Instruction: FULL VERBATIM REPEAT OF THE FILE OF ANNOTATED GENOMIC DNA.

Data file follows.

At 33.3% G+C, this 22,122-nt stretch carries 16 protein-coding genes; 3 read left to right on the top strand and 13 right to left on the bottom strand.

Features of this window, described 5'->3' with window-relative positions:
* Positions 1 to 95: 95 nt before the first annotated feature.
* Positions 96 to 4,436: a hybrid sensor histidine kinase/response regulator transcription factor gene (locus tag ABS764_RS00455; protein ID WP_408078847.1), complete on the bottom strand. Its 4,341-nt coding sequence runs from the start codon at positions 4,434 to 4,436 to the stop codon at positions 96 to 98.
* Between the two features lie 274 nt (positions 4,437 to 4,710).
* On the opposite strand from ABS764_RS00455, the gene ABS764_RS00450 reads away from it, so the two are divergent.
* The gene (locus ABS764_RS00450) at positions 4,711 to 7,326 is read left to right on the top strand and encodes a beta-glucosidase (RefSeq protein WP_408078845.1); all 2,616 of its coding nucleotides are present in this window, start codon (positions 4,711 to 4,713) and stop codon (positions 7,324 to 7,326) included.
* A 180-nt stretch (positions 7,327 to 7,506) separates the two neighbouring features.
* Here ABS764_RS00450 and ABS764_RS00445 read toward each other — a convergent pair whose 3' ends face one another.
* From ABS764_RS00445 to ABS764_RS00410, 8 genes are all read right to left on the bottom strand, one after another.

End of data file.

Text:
At 33.3% G+C, this 22,122-nt stretch carries 16 protein-coding genes; 3 read left to right on the top strand and 13 right to left on the bottom strand.

Features of this window, described 5'->3' with window-relative positions:
* Positions 1 to 95: 95 nt before the first annotated feature.
* Positions 96 to 4,436: a hybrid sensor histidine kinase/response regulator transcription factor gene (locus tag ABS764_RS00455; protein ID WP_408078847.1), complete on the bottom strand. Its 4,341-nt coding sequence runs from the start codon at positions 4,434 to 4,436 to the stop codon at positions 96 to 98.
* Between the two features lie 274 nt (positions 4,437 to 4,710).
* On the opposite strand from ABS764_RS00455, the gene ABS764_RS00450 reads away from it, so the two are divergent.
* The gene (locus ABS764_RS00450) at positions 4,711 to 7,326 is read left to right on the top strand and encodes a beta-glucosidase (RefSeq protein WP_408078845.1); all 2,616 of its coding nucleotides are present in this window, start codon (positions 4,711 to 4,713) and stop codon (positions 7,324 to 7,326) included.
* A 180-nt stretch (positions 7,327 to 7,506) separates the two neighbouring features.
* Here ABS764_RS00450 and ABS764_RS00445 read toward each other — a convergent pair whose 3' ends face one another.
* From ABS764_RS00445 to ABS764_RS00410, 8 genes are all read right to left on the bottom strand, one after another.